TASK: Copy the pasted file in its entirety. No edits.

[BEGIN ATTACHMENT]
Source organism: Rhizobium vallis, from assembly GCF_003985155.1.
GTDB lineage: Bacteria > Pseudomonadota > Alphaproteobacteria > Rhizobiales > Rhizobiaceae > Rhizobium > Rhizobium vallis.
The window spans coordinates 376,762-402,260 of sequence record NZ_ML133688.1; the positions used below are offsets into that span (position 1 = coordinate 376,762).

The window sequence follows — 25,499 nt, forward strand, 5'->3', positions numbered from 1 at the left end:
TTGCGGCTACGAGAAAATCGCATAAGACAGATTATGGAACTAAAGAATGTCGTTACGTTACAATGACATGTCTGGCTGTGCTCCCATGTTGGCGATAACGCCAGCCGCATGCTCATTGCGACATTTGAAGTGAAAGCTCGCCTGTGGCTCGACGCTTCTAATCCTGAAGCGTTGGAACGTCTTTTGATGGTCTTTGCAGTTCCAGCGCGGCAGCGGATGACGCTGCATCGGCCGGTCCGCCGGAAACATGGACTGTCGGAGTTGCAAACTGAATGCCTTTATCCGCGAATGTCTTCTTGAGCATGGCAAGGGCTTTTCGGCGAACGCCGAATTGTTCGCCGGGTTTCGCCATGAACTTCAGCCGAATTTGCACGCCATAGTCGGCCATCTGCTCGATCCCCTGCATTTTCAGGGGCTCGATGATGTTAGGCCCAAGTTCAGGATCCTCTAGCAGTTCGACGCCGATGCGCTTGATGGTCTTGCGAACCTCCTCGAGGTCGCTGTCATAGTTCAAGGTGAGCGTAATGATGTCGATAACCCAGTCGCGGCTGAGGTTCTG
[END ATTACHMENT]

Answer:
Source organism: Rhizobium vallis, from assembly GCF_003985155.1.
GTDB lineage: Bacteria > Pseudomonadota > Alphaproteobacteria > Rhizobiales > Rhizobiaceae > Rhizobium > Rhizobium vallis.
The window spans coordinates 376,762-402,260 of sequence record NZ_ML133688.1; the positions used below are offsets into that span (position 1 = coordinate 376,762).

The window sequence follows — 25,499 nt, forward strand, 5'->3', positions numbered from 1 at the left end:
TTGCGGCTACGAGAAAATCGCATAAGACAGATTATGGAACTAAAGAATGTCGTTACGTTACAATGACATGTCTGGCTGTGCTCCCATGTTGGCGATAACGCCAGCCGCATGCTCATTGCGACATTTGAAGTGAAAGCTCGCCTGTGGCTCGACGCTTCTAATCCTGAAGCGTTGGAACGTCTTTTGATGGTCTTTGCAGTTCCAGCGCGGCAGCGGATGACGCTGCATCGGCCGGTCCGCCGGAAACATGGACTGTCGGAGTTGCAAACTGAATGCCTTTATCCGCGAATGTCTTCTTGAGCATGGCAAGGGCTTTTCGGCGAACGCCGAATTGTTCGCCGGGTTTCGCCATGAACTTCAGCCGAATTTGCACGCCATAGTCGGCCATCTGCTCGATCCCCTGCATTTTCAGGGGCTCGATGATGTTAGGCCCAAGTTCAGGATCCTCTAGCAGTTCGACGCCGATGCGCTTGATGGTCTTGCGAACCTCCTCGAGGTCGCTGTCATAGTTCAAGGTGAGCGTAATGATGTCGATAACCCAGTCGCGGCTGAGGTTCTG